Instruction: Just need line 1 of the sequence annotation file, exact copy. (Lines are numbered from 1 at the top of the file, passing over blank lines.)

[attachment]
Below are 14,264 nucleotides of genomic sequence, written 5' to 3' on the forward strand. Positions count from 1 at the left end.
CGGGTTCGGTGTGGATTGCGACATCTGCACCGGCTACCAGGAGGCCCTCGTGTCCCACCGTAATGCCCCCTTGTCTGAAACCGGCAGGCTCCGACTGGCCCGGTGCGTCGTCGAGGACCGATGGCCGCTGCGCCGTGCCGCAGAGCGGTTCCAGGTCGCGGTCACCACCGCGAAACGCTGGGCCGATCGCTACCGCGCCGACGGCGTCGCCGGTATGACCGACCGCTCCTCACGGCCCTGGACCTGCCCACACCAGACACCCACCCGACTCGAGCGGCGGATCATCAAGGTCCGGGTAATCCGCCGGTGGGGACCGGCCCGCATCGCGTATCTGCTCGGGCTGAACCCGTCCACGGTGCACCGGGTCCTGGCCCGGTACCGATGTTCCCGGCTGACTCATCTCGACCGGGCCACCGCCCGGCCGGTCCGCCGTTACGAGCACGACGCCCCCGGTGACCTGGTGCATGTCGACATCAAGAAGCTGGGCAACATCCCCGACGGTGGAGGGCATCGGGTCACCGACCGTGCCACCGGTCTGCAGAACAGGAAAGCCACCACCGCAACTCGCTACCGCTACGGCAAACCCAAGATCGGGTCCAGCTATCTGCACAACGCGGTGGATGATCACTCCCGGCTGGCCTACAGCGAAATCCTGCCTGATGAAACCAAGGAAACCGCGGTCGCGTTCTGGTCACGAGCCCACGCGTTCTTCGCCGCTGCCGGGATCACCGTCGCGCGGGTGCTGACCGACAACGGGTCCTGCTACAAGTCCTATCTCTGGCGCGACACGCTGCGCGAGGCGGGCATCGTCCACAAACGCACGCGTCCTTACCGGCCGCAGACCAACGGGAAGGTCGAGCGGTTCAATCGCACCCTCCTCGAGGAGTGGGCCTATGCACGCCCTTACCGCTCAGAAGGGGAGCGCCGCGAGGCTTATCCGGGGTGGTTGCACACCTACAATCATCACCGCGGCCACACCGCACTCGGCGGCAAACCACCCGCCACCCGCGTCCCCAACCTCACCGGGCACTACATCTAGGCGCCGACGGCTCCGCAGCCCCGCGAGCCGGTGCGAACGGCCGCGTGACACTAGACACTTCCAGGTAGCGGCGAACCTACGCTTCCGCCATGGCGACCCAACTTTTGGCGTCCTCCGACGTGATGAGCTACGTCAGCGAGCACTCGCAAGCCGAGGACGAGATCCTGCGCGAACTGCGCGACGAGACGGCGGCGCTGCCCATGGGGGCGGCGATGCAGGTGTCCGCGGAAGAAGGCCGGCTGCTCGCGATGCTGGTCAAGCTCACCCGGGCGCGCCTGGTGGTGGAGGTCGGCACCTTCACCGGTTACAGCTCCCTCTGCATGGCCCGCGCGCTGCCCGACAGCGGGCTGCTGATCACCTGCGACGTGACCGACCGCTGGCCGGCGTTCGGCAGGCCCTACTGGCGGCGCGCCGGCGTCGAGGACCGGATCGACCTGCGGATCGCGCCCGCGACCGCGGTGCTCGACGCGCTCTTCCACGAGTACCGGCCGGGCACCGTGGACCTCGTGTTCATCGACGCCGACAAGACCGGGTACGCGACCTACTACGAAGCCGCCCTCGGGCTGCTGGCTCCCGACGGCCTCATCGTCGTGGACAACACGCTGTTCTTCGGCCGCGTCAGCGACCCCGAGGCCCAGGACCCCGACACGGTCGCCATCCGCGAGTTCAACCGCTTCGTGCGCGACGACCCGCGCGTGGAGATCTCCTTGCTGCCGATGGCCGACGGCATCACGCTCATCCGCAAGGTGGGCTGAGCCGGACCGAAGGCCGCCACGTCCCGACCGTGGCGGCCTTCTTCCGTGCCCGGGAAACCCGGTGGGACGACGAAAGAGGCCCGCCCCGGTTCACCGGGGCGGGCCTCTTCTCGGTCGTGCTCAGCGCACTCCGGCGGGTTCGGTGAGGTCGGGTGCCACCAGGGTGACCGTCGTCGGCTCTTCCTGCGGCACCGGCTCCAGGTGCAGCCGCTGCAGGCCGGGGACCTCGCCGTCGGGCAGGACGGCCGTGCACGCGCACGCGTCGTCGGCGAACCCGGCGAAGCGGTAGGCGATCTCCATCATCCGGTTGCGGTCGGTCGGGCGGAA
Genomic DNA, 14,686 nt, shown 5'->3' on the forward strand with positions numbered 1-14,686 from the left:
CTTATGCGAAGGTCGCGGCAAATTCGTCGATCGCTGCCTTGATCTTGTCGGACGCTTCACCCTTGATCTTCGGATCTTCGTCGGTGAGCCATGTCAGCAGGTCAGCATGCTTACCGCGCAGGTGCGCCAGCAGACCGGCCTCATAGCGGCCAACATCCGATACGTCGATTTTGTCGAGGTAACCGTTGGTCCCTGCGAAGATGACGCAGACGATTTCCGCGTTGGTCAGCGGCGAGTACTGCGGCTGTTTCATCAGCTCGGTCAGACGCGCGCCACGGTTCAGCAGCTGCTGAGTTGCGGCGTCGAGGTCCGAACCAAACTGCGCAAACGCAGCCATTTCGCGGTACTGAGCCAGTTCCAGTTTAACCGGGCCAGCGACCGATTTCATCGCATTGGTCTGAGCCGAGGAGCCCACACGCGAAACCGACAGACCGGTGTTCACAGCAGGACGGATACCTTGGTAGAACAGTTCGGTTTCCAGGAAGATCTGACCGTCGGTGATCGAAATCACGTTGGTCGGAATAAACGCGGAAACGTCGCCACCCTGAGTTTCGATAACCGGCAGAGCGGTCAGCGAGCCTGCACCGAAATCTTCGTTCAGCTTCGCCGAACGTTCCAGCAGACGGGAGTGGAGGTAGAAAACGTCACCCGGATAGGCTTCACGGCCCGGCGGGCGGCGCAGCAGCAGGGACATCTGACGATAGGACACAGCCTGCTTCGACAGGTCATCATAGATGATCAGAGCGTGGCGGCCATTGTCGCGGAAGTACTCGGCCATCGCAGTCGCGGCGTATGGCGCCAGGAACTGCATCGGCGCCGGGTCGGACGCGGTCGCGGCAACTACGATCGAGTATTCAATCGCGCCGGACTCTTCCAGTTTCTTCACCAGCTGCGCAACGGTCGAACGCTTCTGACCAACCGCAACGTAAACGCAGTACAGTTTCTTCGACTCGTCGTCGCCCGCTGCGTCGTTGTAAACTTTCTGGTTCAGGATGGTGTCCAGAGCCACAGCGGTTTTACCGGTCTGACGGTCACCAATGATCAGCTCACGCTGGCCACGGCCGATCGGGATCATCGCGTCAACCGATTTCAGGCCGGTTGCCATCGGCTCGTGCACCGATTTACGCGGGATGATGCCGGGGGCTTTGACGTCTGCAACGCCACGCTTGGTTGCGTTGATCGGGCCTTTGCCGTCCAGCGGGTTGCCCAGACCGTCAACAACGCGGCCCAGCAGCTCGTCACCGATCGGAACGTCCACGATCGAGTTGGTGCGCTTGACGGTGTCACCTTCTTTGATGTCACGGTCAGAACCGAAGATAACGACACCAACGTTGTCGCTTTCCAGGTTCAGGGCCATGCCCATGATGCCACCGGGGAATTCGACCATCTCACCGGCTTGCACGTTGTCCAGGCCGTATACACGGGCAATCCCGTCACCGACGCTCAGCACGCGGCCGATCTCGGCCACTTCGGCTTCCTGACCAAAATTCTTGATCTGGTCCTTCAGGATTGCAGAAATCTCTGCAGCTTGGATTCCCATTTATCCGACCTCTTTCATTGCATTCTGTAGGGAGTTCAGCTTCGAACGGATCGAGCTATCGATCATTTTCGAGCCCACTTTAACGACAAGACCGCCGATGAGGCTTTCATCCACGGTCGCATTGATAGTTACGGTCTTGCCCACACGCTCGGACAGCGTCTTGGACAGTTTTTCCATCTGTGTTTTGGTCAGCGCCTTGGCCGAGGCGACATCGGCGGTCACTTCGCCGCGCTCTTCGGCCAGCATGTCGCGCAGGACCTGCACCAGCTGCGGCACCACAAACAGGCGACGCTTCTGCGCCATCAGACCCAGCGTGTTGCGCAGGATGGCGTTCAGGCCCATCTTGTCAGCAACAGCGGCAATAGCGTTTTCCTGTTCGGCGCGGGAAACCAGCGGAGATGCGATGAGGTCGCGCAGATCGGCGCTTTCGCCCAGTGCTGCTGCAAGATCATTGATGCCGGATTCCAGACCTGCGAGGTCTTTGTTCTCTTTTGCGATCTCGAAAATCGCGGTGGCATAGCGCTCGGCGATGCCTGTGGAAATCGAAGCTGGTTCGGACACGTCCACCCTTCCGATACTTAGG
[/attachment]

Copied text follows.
Below are 14,264 nucleotides of genomic sequence, written 5' to 3' on the forward strand. Positions count from 1 at the left end.